MEMORANDUM AND ORDER
March 29, 1996
We address today the motion for summary judgment filed by the defendant, Trans Union Corporation ("Trans Union"), in this case arising under the Fair Credit Reporting Act, 15 U.S.C. §§ 1681-1681t (the "FCRA"). The plaintiff in this action, Jennifer Cushman, alleges that an unknown third party used her identifying information to open credit card accounts with American Express ("AmEx"), Citibank Visa ("Citibank"), and Chase Manhattan Bank ("Chase") (collectively, the "creditors"). The cards were used, without Ms. Cushman's knowledge or approval, to charge approximately $ 2,200 in goods and services. When no payment was made on the accounts, the creditors notified Trans Union, which has since published credit reports stating that Ms. Cushman defaulted on three credit card accounts.
On September 15, 1994, Ms. Cushman contacted Trans Union, informing it that a third party had opened the accounts in her name and requesting that the disputed entries be purged from the credit report. Trans Union investigated the matter by re-verifying the identifying information with the three creditors and inquiring whether the consumer had reported that the account in question had been opened fraudulently. AmEx and Chase notified Trans Union that they had not received any such notification, and that the identifying information was accurate. Thus, Trans Union declined to purge the credit report of the AmEx and Chase entries. The Citibank entry was purged after it could not be verified.
On November 2, Ms. Cushman again contacted Trans Union to dispute the credit report, offering to provide "whatever affidavits are necessary" to rid the report of the disputed entries. Trans Union confirmed that there had been no fraud reported with respect to the Chase account. As for the AmEx account, Trans Union conducted the same investigation it had undertaken in response to the first inquiry. Once it determined that the identifying information was accurate and that there had been no report of fraud submitted regarding the accounts, Trans Union concluded its investigation.
Ms. Cushman filed the instant complaint on March 24, 1995, in which she asserts primarily that Trans Union failed to reinvestigate the matter in accordance with the FCRA's dictates. Ms. Cushman also seeks relief pursuant to Vermont's Fair Credit Reporting Act and under the tort theory of defamation. After discovery was taken, Trans Union filed the instant motion, in which it argues that it is entitled to summary judgment on the following grounds: (1) that in light of the record generated during discovery, its investigative procedures were indisputably within the FCRA's bounds; and (2) that Ms. Cushman has failed to advance facts to support the inference that she incurred harm as a result of Trans Union's conduct. Finally, Trans Union argues that there is no evidence to support the inference that Trans Union acted with malice or with the specific intent to injure Ms. Cushman. Thus, it contends that the FCRA preempts the defamation claim, and that the evidence does not support a punitive damages award. We turn now to address Trans Union's motion.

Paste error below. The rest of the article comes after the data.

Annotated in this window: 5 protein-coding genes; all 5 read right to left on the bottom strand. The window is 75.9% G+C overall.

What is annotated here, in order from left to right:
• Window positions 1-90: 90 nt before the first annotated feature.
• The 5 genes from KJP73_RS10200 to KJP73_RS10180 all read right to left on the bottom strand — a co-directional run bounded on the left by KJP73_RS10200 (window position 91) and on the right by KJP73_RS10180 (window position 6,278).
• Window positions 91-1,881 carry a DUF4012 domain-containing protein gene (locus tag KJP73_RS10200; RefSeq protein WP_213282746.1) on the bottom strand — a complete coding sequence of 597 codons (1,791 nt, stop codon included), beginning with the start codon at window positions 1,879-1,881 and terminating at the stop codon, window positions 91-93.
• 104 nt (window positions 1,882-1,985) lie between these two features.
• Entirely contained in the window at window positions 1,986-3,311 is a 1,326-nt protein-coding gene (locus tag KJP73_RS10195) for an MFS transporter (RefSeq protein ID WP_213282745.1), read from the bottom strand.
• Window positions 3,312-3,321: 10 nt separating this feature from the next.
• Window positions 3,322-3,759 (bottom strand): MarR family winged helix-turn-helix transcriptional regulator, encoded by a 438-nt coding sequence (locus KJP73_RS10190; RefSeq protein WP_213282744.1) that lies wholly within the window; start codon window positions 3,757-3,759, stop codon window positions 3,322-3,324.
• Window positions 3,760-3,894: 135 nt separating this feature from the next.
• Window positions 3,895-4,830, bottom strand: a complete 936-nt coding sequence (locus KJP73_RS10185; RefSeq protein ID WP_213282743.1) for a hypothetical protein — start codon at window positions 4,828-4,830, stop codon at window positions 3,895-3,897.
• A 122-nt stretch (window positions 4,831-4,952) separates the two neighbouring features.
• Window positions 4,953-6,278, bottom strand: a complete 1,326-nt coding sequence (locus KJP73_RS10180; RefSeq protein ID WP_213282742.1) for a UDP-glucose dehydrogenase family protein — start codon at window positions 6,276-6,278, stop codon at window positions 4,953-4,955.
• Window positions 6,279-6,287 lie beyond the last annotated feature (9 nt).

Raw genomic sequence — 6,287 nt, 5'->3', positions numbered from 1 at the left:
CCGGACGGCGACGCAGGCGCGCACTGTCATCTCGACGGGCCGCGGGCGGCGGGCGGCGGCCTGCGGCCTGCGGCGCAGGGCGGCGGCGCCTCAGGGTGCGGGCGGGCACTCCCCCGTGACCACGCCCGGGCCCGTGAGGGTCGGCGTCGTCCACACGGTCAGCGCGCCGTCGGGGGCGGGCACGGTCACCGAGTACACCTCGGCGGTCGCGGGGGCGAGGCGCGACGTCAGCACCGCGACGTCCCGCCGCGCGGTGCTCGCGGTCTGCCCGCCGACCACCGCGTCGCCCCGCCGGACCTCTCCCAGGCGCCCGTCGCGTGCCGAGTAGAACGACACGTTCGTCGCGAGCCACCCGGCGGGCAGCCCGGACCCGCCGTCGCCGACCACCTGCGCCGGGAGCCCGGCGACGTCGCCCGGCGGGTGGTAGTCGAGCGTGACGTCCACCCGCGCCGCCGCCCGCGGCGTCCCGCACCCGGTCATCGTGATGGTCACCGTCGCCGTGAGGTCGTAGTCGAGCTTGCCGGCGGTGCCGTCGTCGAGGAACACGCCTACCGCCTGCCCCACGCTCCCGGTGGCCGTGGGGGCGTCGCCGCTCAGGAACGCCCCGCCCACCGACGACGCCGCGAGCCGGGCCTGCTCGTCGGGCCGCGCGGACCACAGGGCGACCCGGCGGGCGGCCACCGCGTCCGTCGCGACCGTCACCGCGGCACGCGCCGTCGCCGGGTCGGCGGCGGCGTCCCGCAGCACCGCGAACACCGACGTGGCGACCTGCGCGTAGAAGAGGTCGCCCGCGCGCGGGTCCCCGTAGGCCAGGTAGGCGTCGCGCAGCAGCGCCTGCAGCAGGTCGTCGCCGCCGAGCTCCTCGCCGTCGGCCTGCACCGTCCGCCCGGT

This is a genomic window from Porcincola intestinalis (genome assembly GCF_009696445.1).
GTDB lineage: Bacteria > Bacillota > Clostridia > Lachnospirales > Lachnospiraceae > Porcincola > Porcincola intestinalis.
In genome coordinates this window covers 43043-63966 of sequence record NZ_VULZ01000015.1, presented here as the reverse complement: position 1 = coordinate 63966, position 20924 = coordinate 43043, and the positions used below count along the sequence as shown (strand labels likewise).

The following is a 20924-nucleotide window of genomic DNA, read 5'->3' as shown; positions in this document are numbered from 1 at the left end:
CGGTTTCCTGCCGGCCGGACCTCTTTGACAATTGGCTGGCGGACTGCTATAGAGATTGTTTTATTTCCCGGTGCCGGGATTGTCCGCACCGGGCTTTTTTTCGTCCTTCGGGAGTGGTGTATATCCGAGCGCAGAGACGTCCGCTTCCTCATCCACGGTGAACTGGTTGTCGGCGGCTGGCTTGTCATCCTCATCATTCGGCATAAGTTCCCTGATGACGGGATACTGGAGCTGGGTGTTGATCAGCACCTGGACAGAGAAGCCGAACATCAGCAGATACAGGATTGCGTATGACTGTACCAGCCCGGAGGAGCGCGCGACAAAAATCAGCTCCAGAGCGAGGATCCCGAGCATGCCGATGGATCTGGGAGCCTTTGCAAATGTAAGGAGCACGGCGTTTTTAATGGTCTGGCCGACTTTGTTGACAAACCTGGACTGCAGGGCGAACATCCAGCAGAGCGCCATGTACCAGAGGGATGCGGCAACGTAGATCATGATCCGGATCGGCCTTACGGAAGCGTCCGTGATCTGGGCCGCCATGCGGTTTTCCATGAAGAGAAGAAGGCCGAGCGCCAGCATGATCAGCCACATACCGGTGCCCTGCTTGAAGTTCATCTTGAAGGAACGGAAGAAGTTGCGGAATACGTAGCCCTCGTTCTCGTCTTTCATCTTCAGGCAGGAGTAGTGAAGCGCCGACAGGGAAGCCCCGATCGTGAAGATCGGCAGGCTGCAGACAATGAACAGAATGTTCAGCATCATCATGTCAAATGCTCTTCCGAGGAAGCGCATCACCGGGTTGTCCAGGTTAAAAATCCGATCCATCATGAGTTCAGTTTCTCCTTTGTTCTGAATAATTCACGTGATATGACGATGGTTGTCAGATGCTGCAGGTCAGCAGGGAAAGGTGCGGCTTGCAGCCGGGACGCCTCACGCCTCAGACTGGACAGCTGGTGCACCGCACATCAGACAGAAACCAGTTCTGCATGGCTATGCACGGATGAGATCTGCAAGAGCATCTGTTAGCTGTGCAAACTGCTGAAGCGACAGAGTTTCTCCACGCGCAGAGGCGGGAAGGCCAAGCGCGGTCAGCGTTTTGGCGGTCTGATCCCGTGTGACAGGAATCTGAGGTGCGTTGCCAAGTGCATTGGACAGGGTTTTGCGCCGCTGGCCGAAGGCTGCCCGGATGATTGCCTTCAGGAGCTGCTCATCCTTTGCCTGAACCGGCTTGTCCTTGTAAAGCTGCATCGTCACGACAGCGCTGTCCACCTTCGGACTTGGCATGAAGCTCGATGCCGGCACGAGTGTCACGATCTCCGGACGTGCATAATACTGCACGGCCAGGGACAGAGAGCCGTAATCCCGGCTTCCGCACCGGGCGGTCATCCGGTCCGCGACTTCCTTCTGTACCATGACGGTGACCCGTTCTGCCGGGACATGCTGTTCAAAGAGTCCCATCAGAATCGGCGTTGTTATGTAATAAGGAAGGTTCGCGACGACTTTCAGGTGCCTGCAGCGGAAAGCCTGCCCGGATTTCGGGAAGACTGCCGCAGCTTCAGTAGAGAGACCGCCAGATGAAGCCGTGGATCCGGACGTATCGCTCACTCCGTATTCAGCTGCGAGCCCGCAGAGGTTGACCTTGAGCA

STANDARD OF REVIEW
Under our rules of civil procedure, we are authorized to award summary judgment "if the pleadings, depositions on file, together with the affidavits, if any, show that there is no genuine issue as to any material fact and that the moving party is entitled to judgment as a matter of law." Fed. R. Civ. P. 56(c). Thus, the court's responsibility is not to resolve disputed issues of fact, but to determine whether there exist any factual issues to be tried. Anderson v. Liberty Lobby, Inc., 477 U.S. 242, 247-49, 91 L. Ed. 2d 202, 106 S. Ct. 2505 (1986). The non-moving party must raise "more than a mere scintilla of evidence in its favor" in order to overcome a summary judgment motion. Williams v. Borough of W. Chester, 891 F.2d 458, 460 (3d Cir. 1989) (citing Liberty Lobby, 477 U.S. at 249). Further, the non-moving party cannot rely on unsupported assertions, conclusory allegations, or mere suspicions in attempting to survive a summary judgment motion. Id. (citing Celotex Corp. v. Catrett, 477 U.S. 317, 325, 91 L. Ed. 2d 265, 106 S. Ct. 2548 (1986)).
The FCRA was enacted to protect consumers from the inclusion of inaccurate information in reports used to evaluate their creditworthiness. § 1681(b). Thus, it allows consumers to recover compensatory damages and costs, including a reasonable attorney's fee, in the event that a consumer reporting agency negligently fails to comply with any of the FCRA's requirements. § 1681o. If the consumer reporting agency's non-compliance with the FCRA is willful, the consumer may also recover punitive damages. § 1681n. In the instant case, Ms. Cushman alleges that Trans Union acted in violation of § 1681i, which provides, in relevant part, as follows:
If the completeness or accuracy of any item of information contained in his file is disputed by a consumer, and such dispute is directly conveyed to the consumer reporting agency by a consumer, the consumer reporting agency shall within a reasonable period of time reinvestigate and record the current status of that information. . . . If after such reinvestigation such information is found to be inaccurate or can no longer be verified, the consumer reporting agency shall promptly delete such information.